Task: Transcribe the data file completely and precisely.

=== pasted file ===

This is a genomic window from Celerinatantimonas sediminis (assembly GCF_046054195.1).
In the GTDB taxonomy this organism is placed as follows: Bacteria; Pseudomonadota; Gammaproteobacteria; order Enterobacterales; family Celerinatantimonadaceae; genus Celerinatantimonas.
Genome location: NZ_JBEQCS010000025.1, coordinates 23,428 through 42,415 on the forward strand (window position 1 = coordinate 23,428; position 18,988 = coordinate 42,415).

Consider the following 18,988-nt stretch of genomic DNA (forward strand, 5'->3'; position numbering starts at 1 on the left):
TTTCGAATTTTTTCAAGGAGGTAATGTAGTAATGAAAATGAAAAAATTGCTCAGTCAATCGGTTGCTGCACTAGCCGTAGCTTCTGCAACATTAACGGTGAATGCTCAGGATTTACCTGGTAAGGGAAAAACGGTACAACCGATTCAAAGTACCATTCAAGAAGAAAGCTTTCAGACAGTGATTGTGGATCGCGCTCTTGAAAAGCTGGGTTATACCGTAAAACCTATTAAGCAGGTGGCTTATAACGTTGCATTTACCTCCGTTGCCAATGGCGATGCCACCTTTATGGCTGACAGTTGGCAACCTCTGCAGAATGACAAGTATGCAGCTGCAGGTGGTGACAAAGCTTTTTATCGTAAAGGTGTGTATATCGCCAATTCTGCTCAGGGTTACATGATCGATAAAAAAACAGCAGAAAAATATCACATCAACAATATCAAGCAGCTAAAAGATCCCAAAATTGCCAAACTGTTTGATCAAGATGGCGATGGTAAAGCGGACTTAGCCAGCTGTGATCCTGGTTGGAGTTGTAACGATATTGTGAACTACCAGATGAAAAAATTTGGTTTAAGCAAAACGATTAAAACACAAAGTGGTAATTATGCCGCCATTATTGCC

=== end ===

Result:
This is a genomic window from Celerinatantimonas sediminis (assembly GCF_046054195.1).
In the GTDB taxonomy this organism is placed as follows: Bacteria; Pseudomonadota; Gammaproteobacteria; order Enterobacterales; family Celerinatantimonadaceae; genus Celerinatantimonas.
Genome location: NZ_JBEQCS010000025.1, coordinates 23,428 through 42,415 on the forward strand (window position 1 = coordinate 23,428; position 18,988 = coordinate 42,415).

Consider the following 18,988-nt stretch of genomic DNA (forward strand, 5'->3'; position numbering starts at 1 on the left):
TTTCGAATTTTTTCAAGGAGGTAATGTAGTAATGAAAATGAAAAAATTGCTCAGTCAATCGGTTGCTGCACTAGCCGTAGCTTCTGCAACATTAACGGTGAATGCTCAGGATTTACCTGGTAAGGGAAAAACGGTACAACCGATTCAAAGTACCATTCAAGAAGAAAGCTTTCAGACAGTGATTGTGGATCGCGCTCTTGAAAAGCTGGGTTATACCGTAAAACCTATTAAGCAGGTGGCTTATAACGTTGCATTTACCTCCGTTGCCAATGGCGATGCCACCTTTATGGCTGACAGTTGGCAACCTCTGCAGAATGACAAGTATGCAGCTGCAGGTGGTGACAAAGCTTTTTATCGTAAAGGTGTGTATATCGCCAATTCTGCTCAGGGTTACATGATCGATAAAAAAACAGCAGAAAAATATCACATCAACAATATCAAGCAGCTAAAAGATCCCAAAATTGCCAAACTGTTTGATCAAGATGGCGATGGTAAAGCGGACTTAGCCAGCTGTGATCCTGGTTGGAGTTGTAACGATATTGTGAACTACCAGATGAAAAAATTTGGTTTAAGCAAAACGATTAAAACACAAAGTGGTAATTATGCCGCCATTATTGCC